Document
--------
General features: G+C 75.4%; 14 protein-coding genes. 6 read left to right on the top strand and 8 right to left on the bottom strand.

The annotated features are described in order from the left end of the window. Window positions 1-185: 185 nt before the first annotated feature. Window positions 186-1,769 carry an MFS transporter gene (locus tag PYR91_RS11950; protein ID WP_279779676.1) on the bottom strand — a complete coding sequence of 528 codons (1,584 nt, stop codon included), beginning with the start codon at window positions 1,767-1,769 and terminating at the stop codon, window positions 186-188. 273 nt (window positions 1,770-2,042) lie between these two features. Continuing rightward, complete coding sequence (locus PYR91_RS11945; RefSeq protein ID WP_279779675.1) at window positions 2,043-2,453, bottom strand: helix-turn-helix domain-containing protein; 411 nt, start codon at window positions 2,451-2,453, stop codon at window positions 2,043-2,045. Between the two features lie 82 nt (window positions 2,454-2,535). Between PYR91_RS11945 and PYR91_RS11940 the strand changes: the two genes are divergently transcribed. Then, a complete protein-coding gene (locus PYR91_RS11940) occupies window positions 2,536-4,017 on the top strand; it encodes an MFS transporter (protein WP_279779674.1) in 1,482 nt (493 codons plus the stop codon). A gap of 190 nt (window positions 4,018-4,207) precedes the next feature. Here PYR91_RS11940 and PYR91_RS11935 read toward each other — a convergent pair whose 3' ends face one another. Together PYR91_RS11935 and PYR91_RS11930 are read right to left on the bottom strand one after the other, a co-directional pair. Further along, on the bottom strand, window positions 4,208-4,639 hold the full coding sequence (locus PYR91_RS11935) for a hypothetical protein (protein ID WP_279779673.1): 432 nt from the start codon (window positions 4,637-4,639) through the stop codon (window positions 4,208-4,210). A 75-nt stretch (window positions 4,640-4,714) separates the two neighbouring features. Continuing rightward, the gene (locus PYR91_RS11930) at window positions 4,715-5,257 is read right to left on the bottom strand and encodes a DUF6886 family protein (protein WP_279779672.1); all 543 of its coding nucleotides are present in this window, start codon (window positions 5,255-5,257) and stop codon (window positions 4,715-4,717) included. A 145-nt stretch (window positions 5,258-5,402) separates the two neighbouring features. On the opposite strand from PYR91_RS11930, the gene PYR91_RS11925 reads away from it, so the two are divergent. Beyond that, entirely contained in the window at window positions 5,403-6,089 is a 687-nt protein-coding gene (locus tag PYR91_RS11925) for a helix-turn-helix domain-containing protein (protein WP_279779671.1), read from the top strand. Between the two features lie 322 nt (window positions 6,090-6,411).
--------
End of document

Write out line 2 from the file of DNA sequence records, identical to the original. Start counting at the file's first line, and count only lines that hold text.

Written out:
The annotated features are described in order from the left end of the window. Window positions 1-185: 185 nt before the first annotated feature. Window positions 186-1,769 carry an MFS transporter gene (locus tag PYR91_RS11950; protein ID WP_279779676.1) on the bottom strand — a complete coding sequence of 528 codons (1,584 nt, stop codon included), beginning with the start codon at window positions 1,767-1,769 and terminating at the stop codon, window positions 186-188. 273 nt (window positions 1,770-2,042) lie between these two features. Continuing rightward, complete coding sequence (locus PYR91_RS11945; RefSeq protein ID WP_279779675.1) at window positions 2,043-2,453, bottom strand: helix-turn-helix domain-containing protein; 411 nt, start codon at window positions 2,451-2,453, stop codon at window positions 2,043-2,045. Between the two features lie 82 nt (window positions 2,454-2,535). Between PYR91_RS11945 and PYR91_RS11940 the strand changes: the two genes are divergently transcribed. Then, a complete protein-coding gene (locus PYR91_RS11940) occupies window positions 2,536-4,017 on the top strand; it encodes an MFS transporter (protein WP_279779674.1) in 1,482 nt (493 codons plus the stop codon). A gap of 190 nt (window positions 4,018-4,207) precedes the next feature. Here PYR91_RS11940 and PYR91_RS11935 read toward each other — a convergent pair whose 3' ends face one another. Together PYR91_RS11935 and PYR91_RS11930 are read right to left on the bottom strand one after the other, a co-directional pair. Further along, on the bottom strand, window positions 4,208-4,639 hold the full coding sequence (locus PYR91_RS11935) for a hypothetical protein (protein ID WP_279779673.1): 432 nt from the start codon (window positions 4,637-4,639) through the stop codon (window positions 4,208-4,210). A 75-nt stretch (window positions 4,640-4,714) separates the two neighbouring features. Continuing rightward, the gene (locus PYR91_RS11930) at window positions 4,715-5,257 is read right to left on the bottom strand and encodes a DUF6886 family protein (protein WP_279779672.1); all 543 of its coding nucleotides are present in this window, start codon (window positions 5,255-5,257) and stop codon (window positions 4,715-4,717) included. A 145-nt stretch (window positions 5,258-5,402) separates the two neighbouring features. On the opposite strand from PYR91_RS11930, the gene PYR91_RS11925 reads away from it, so the two are divergent. Beyond that, entirely contained in the window at window positions 5,403-6,089 is a 687-nt protein-coding gene (locus tag PYR91_RS11925) for a helix-turn-helix domain-containing protein (protein WP_279779671.1), read from the top strand. Between the two features lie 322 nt (window positions 6,090-6,411).